Sharing my love for the first decade of rock and roll!
Born in 1936; Died in 1959 at the age of 22 in a plane crash that also claimed the lives of fellow rock stars Ritchie Valens and JP “The Big Bopper” Richardson.
Holly was a musician ahead of his time, and just before his death had begun toying with overdubbing and effects while recording, such as adding orchestration into his songs. A man of many hits, including That’ll Be the Day, Peggy Sue, Everyday, Oh Boy, It’s So Easy, and Rave On.
Buddy Holly, Ritchie Valens, and J.P. “The Big Bopper” Richardson were killed when their plane crashed during an ice storm. The three musicians were on the Winter Dance party tour. They typically took a chartered bus from one city to the next, but the freezing weather made the rides cold an uncomfortable, with some performers suffering from frostbite and pneumonia as a result. After playing a show in Clear Lake, Iowa, Holly decided to charter a plane to the next venue, rather than take the bus. The small plane took off late a night in a snowstorm under poor visibility, crashing into a cornfield soon after takeoff. The three musicians, along with pilot Roger Peterson, were killed instantly.
Taken From: This Day in History by Jim Daley; Copyright 2019; Publications International, LTD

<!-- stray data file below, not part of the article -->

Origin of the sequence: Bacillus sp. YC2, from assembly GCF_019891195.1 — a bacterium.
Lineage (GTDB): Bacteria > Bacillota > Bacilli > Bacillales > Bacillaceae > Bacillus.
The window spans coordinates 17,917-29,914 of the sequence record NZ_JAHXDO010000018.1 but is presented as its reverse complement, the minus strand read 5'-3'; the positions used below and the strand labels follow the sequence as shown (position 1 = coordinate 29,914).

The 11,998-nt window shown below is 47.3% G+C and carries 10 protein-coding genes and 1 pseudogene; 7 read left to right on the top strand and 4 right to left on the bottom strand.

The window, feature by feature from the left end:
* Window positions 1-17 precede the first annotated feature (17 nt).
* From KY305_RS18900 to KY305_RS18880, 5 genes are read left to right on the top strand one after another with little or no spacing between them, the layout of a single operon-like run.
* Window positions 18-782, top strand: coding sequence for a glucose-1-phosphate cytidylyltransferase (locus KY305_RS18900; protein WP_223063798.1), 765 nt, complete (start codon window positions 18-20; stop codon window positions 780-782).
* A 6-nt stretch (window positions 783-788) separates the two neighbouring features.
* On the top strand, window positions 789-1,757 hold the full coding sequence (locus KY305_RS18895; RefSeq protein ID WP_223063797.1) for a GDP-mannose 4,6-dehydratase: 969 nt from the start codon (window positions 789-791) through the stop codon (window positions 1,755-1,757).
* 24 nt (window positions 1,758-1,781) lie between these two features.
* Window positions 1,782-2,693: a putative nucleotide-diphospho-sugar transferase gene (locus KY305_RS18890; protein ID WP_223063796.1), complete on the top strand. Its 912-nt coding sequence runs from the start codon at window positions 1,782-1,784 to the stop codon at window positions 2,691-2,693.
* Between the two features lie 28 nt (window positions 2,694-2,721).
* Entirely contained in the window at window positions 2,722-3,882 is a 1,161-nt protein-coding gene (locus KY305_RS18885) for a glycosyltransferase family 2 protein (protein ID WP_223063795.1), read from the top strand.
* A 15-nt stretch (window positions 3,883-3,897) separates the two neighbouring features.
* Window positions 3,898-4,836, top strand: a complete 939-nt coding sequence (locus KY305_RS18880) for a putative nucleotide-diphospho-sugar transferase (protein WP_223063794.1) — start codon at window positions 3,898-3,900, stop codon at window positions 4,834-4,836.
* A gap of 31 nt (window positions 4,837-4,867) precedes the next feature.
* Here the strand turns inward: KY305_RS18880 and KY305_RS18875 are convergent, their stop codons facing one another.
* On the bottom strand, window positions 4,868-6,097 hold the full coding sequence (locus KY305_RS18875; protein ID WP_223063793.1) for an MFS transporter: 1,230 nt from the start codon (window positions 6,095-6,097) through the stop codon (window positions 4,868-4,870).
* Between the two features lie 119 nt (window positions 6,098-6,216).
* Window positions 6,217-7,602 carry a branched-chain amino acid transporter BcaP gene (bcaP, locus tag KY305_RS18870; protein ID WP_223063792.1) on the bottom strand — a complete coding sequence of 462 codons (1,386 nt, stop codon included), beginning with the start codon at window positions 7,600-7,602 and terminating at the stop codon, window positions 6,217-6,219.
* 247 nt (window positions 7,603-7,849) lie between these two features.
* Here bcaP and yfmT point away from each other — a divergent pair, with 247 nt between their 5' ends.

I adored this song as a kid in the coming-of-age movie Stand By Me. It is one of the monumental tracks in the origin of Rock n Roll music. Buddy Holly influenced the cream of the crop in music who started out in the 60’s. His life was tragically cut short at the peak of his young career in an air-plane crash on February 3, 1959.
Something about him seemed permanent and he filled me with conviction,” Dylan said of seeing Holly on stage. “Then out of the blue, the most uncanny thing happened, he looked at me right straight there in the eye and he transmitted something, something I didn’t know what. It gave me the chills‘. – Bob Dylan, Nobel Lecture (2016)
Today’s song, Everyday was released as the B side of Peggy Sue. Buddy Holly released it with The Crickets, but…